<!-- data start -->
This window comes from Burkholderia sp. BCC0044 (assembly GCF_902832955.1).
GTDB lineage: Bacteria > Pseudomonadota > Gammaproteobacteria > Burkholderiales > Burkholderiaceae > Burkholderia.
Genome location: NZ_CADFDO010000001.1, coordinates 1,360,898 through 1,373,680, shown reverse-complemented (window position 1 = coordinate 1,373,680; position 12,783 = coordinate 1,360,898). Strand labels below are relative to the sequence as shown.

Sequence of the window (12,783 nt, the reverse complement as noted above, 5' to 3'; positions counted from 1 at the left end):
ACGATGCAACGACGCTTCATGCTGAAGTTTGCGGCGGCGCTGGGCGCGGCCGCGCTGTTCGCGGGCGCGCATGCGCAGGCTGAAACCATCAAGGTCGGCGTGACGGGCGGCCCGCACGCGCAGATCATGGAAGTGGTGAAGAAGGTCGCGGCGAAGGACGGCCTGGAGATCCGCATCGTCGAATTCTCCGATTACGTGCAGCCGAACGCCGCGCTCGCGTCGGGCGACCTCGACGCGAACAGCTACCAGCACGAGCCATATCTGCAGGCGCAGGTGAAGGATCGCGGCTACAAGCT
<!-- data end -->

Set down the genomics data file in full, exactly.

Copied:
This window comes from Burkholderia sp. BCC0044 (assembly GCF_902832955.1).
GTDB lineage: Bacteria > Pseudomonadota > Gammaproteobacteria > Burkholderiales > Burkholderiaceae > Burkholderia.
Genome location: NZ_CADFDO010000001.1, coordinates 1,360,898 through 1,373,680, shown reverse-complemented (window position 1 = coordinate 1,373,680; position 12,783 = coordinate 1,360,898). Strand labels below are relative to the sequence as shown.

Sequence of the window (12,783 nt, the reverse complement as noted above, 5' to 3'; positions counted from 1 at the left end):
ACGATGCAACGACGCTTCATGCTGAAGTTTGCGGCGGCGCTGGGCGCGGCCGCGCTGTTCGCGGGCGCGCATGCGCAGGCTGAAACCATCAAGGTCGGCGTGACGGGCGGCCCGCACGCGCAGATCATGGAAGTGGTGAAGAAGGTCGCGGCGAAGGACGGCCTGGAGATCCGCATCGTCGAATTCTCCGATTACGTGCAGCCGAACGCCGCGCTCGCGTCGGGCGACCTCGACGCGAACAGCTACCAGCACGAGCCATATCTGCAGGCGCAGGTGAAGGATCGCGGCTACAAGCT